“Toolmed is a self-medication guide book with a drug-preparations-shaped doll. There are three main points emphasized by ToolMed, which are interactive, educative, and applicative”, said Asa Salsabela Arianti Wijayanti, one of the Candiet candy developer on Wednesday July 4 at UGM. ToolMed is a colorful book and it is full of original illustrations made by UGM students. Additionally, the aforementioned doll is aimed at improving children’s cognitive knowledge and becomes a medium of early recognition of drugs for children in an attractive way.
ToolMed was developed along with her three colleagues: Uliya Ita Rahmita (Pharmacy), Kamila Muyasarah (Medicine), and Sandy Arya (Industrial Engineering). This self-medication guide was born through UGM Entrepreneurship Student Creativity Program.
“Currently, there is no self-medication guide book on the market with an easy language to be understood and intended for common people” said Asa, who is also a pharmacy student.
“This book addresses every complain starting from definition, causes, interesting facts, non-pharmacological therapy, pharmacological therapy, therapeutic thinking, and example of cases. With this book, we invite parents to think together in a fun way, so that parents could apply it easily every day,” stated Kamila.
Currently, ToolMed can be found in some pharmacies across Yogyakarta at a price of IDR 75,000. Uliya stated that you can also order ToolMed through WhatsApp 081312202122. Well, parents of elementary school-aged children, it would be a great loss if you do not own ToolMed when your children get sick! (Kamila/Contributor; intepreted by Leo)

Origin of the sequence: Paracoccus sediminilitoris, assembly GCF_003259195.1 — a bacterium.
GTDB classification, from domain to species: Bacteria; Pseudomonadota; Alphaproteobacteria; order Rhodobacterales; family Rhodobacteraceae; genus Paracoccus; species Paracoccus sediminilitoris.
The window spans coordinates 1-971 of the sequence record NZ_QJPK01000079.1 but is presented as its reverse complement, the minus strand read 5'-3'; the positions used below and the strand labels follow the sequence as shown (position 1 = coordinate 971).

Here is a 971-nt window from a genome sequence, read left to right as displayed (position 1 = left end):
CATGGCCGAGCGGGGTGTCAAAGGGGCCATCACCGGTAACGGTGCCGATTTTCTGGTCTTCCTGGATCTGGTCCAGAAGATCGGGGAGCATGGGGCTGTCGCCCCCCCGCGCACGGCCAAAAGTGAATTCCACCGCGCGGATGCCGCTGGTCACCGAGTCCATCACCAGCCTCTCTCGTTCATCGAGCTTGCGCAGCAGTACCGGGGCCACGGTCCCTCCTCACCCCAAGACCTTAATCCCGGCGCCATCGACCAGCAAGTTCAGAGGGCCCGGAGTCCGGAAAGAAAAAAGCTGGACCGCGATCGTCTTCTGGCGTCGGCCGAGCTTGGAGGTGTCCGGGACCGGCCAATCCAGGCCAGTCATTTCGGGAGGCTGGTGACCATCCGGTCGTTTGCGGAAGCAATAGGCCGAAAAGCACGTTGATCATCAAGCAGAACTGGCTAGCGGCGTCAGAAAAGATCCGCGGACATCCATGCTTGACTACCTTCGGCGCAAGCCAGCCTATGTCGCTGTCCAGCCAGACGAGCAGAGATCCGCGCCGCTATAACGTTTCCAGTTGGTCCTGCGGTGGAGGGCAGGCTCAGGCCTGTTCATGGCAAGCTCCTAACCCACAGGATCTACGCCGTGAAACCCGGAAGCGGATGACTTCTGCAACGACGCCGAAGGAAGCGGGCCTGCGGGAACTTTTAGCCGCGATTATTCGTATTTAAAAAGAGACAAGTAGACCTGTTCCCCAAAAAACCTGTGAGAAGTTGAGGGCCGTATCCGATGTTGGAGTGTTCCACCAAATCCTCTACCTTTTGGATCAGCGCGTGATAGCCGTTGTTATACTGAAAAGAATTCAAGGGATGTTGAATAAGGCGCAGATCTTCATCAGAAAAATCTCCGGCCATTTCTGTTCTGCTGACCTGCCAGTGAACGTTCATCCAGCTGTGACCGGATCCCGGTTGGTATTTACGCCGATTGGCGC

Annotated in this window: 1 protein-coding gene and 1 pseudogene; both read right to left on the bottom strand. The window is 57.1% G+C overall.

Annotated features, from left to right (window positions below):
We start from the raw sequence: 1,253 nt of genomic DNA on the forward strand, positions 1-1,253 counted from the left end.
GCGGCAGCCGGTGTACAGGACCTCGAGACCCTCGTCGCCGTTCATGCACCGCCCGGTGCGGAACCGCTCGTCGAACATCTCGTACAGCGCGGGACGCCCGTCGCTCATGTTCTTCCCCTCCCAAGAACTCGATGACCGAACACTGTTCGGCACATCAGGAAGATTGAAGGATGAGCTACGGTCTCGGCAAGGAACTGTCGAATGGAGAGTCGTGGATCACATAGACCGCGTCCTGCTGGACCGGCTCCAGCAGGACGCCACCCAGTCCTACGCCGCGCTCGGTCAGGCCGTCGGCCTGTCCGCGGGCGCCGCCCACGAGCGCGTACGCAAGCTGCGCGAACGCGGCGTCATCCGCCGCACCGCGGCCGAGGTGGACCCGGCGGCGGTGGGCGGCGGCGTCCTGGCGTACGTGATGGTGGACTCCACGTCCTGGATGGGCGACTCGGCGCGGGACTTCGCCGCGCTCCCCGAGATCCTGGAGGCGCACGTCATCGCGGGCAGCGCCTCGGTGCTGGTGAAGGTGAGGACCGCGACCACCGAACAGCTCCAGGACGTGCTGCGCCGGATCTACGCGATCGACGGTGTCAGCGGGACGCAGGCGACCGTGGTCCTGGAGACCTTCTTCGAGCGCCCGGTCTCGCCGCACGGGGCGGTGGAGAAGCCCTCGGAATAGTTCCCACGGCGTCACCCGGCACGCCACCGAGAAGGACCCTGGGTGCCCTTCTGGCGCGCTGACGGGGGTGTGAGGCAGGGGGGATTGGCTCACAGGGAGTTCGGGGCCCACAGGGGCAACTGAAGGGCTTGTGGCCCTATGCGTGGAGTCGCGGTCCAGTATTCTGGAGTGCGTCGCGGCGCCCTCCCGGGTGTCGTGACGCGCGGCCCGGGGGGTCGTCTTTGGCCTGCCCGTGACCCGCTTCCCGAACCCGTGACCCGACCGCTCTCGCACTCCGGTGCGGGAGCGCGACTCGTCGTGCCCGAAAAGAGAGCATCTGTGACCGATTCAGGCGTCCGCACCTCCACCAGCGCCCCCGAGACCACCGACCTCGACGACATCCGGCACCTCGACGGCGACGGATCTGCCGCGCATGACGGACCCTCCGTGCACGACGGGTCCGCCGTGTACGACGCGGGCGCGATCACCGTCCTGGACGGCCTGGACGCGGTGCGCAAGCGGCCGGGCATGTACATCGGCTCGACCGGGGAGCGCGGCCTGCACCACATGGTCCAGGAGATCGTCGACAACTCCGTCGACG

The 2016 World Health Organization (WHO) report titled “Working Together for Health” concluded that around 57 countries in the world did not have sufficient amount of healthcare workers. The deficit was around 2.4 million doctors, nurses, or midwives globally. This deficit potentially affected millions of people around the world as they did not receive enough essential health cares. However, rushing in producing new healthcare workers to meet the needs but ignoring their quality is not a good solution also.
As a response, FKKMK UGM together with The South-East Asia Regional Association of Medical Education (SEARAME), Indonesian Association for The Study of Health Profession Education (IASHE), and Indonesian Academy of Medical and Health Professions Education Experts (IAMHPE) held an international seminar of SEARAME 2018 themed “Improving the Quality of Health Professions Education for The Better Future of Health Services”, on May 5 – 8 2018 at Sheraton Mustika Hotel, Yogyakarta.
The president of SEARAME Indonesia, also FKKMK UGM’s teacher, dr. Titi Savitri Prihatiningsih, MA., M.Med.Ed., PhD., revealed that Indonesia is still facing some problems regarding the distribution of healthcare workers. Looking at the number of medical graduates per year, the ministry of Health had predicted that Indonesia would have sufficient amount of health workers by 2025. “The thing is the healthcare providers are still accumulated in big cities,” she said in a press conference held on Monday, 7th May at Sheraton Hotel Yogyakarta.
SEARAME is a regional medical education institution for Southeast Asia. As a non-governmental organization, SEARAME works under the World Federation for Medical Education (WFME) which focuses on quality improvement of medical education. WFME itself has six associate members, corresponding to six WHO regions. They are AMEE for Europe, AMEEMR for eastern Mediterranean, AMEWPR for Pacific area, AMSA for Africa, PAFAMS for North and South America, and SEARAME for Southeast Asia.